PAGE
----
The secret lives of our profs: Mary Van De Loo, Instructor in Music

Rachel Young

(Photo by Nhi Nguyen)

Mary Van De Loo has been a piano instructor at Lawrence University for 19 years. She grew up in Kaukana, Wisc., and after completing a degree in piano with an emphasis in pedagogy at Lawrence University, she went on to pursue a master’s degree at the University of Oklahoma.

As a child, she always knew that she would be a teacher, and took a special interest in teaching music to children after she began as a student at Lawrence. In addition to teaching piano pedagogy to Lawrence conservatory undergraduates, she also coordinates the Basic Keyboarding Skills program and teaches piano to young students at the Lawrence Academy of Music.

RY: What do you do in your free time when you aren’t teaching?

VDL: Well, I like to read. I just read Michael Pollan’s “Omnivore’s Dilemma.” I’ve also been reading some books for classes, like “Creative Piano Teaching,” which just came out. Another great book I’ve recently read is “The Lacuna” by Barbara Kingsolver.

I also really like to cook. My time is often spent reading cookbooks and cooking on the weekends. When my kids were younger, I used to tell them that I liked to cook because everything gets along in the pot. They would say “But mom, we get along too!” That’s the type of cooking I really like, anything that’s simple and fits in one pot. I have a sweet tooth, so I like making desserts, too. I made a pretty good apple pie last week with apples from the farmer’s market.

I just started running this summer, too. Of course, I haven’t gone since school started! But I’m hoping to get out and go this Friday. When it’s cool out, you can go a lot farther.

I like to travel, too, but I don’t get to travel much. That’s something on my wish list. I was all set to go abroad while at Lawrence, but didn’t get to go. If I could go anywhere, I would probably want to go to Vienna, just to see the history there.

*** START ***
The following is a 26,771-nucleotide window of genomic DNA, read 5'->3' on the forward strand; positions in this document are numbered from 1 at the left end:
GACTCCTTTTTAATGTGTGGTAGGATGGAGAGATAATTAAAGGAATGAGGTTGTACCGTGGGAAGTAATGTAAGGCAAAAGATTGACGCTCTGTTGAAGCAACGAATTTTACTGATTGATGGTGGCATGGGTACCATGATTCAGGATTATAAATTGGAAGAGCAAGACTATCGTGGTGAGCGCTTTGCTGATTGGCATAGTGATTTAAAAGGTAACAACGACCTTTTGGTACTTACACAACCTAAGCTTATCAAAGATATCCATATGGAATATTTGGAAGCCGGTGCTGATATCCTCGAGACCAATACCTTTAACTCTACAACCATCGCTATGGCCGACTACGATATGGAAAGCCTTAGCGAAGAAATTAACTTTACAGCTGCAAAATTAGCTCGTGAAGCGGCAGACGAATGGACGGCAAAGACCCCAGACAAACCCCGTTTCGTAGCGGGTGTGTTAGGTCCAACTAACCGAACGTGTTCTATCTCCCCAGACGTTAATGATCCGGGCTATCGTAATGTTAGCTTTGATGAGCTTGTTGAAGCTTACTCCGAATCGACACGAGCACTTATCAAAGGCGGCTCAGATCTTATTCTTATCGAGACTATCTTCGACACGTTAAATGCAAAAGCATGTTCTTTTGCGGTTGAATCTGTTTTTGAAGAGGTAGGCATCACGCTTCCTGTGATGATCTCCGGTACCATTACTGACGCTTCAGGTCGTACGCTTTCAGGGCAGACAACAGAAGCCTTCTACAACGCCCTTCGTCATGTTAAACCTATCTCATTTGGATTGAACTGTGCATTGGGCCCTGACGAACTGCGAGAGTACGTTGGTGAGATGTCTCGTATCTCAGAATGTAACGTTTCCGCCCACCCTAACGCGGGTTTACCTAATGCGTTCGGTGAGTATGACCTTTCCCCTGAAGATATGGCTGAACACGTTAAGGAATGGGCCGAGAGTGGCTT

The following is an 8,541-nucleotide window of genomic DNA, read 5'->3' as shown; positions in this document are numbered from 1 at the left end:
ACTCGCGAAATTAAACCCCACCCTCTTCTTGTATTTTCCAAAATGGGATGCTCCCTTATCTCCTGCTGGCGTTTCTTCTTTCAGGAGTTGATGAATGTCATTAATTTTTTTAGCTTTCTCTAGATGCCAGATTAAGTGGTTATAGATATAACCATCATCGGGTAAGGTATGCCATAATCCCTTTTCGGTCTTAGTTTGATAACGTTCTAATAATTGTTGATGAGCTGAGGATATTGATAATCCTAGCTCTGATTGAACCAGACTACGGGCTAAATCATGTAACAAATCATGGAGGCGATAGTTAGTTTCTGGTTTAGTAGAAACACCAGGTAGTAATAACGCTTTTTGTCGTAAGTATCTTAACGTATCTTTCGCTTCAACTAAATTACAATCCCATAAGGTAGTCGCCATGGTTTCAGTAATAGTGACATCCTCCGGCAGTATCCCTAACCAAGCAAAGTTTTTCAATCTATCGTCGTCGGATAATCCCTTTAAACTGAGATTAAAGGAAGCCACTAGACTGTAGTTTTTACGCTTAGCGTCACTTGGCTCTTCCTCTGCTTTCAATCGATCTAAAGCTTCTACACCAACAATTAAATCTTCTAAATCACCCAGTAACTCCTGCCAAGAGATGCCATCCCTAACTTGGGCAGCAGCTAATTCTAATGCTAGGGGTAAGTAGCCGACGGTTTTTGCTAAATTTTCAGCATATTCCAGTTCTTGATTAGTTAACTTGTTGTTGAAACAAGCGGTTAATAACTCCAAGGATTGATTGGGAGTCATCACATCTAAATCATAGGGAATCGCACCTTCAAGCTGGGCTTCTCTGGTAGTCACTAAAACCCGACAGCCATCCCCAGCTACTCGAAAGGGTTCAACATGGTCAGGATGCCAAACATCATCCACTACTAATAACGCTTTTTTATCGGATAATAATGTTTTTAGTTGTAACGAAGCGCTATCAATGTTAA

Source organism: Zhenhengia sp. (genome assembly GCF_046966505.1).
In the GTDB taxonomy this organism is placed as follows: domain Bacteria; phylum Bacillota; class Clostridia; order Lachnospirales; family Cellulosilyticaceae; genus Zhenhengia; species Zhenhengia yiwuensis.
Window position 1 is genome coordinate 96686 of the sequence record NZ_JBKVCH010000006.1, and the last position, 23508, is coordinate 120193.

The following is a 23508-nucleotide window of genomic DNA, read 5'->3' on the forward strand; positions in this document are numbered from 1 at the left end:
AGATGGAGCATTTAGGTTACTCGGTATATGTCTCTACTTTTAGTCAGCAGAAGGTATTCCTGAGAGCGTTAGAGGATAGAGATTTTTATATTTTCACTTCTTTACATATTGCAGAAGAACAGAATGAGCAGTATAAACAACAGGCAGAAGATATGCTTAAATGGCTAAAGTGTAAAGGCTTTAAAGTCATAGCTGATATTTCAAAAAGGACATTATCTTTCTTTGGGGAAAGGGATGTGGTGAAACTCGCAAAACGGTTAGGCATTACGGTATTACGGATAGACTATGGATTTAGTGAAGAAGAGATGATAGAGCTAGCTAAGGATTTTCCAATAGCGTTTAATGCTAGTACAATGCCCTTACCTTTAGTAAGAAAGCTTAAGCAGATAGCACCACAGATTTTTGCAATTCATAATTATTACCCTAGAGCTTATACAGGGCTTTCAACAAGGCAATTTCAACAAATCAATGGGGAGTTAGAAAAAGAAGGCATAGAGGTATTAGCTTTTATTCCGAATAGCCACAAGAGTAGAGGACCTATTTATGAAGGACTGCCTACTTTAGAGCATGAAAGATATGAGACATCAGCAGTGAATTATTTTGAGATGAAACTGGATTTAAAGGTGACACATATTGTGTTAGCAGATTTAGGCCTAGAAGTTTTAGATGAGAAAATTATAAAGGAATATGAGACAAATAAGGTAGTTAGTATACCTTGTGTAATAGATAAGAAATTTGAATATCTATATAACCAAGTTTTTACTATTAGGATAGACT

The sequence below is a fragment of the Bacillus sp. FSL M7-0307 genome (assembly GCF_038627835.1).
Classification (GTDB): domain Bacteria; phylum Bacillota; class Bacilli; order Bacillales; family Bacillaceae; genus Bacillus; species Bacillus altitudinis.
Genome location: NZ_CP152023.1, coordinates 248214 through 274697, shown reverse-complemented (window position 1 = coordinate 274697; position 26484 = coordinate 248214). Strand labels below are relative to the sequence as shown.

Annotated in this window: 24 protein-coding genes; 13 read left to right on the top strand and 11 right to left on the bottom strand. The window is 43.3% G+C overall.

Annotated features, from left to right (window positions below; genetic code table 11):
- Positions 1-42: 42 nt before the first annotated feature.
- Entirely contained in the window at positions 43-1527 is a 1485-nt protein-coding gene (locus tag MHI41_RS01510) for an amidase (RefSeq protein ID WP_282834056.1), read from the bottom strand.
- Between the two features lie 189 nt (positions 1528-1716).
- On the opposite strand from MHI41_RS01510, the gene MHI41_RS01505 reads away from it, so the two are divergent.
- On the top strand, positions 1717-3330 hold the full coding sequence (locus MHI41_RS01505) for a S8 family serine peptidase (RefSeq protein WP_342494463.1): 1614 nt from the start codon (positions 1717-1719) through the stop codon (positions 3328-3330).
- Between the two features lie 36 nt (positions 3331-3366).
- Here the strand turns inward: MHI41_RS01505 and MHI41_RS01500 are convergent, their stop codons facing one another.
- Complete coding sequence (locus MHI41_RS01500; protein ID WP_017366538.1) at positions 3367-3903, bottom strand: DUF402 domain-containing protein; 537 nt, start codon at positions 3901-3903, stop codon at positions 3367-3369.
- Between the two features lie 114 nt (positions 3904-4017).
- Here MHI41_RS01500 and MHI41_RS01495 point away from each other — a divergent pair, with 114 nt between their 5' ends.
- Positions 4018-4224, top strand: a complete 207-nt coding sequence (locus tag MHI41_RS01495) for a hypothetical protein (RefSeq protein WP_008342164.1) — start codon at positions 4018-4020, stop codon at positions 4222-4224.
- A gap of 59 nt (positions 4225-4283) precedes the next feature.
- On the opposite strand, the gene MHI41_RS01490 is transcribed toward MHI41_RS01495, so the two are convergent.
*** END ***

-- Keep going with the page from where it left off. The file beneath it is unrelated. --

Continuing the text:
RY: What type of music do you like?

VDL: Well, of course I always listen to piano music, especially when teaching; naturally, I listen to those pieces. However, I actually prefer to listen to other music.

My husband is the music guru in the family, so we always have music going. He switches CDs so fast that sometimes I’m not even sure what we’re listening to! We listen to a lot of avant-garde music, this crazy avant pop. There are all different types; I’m not even sure what you would label it. I guess avant-garde would be the term that fits the best. I don’t really have a favorite band, I’m kind of a dud that way.

RY: If you don’t have a favorite band, do you have a favorite composer?

VDL: That’s harder. I always feel really connected to Chopin for some reason. I really like modern music though, such as newer, experimental music. I’m very drawn to that.

RY: Do you think you will always be a teacher?

VDL: Yes, I always say that teaching is like breathing. If I didn’t teach music, I would probably teach something else. I feel even more connected to the teaching than the music part of it, if that makes sense. As a pianist, if you continue in the field, you’re definitely going to teach. Lawrence places a lot of value on that, so every piano student takes some sort of piano pedagogy while they’re here.

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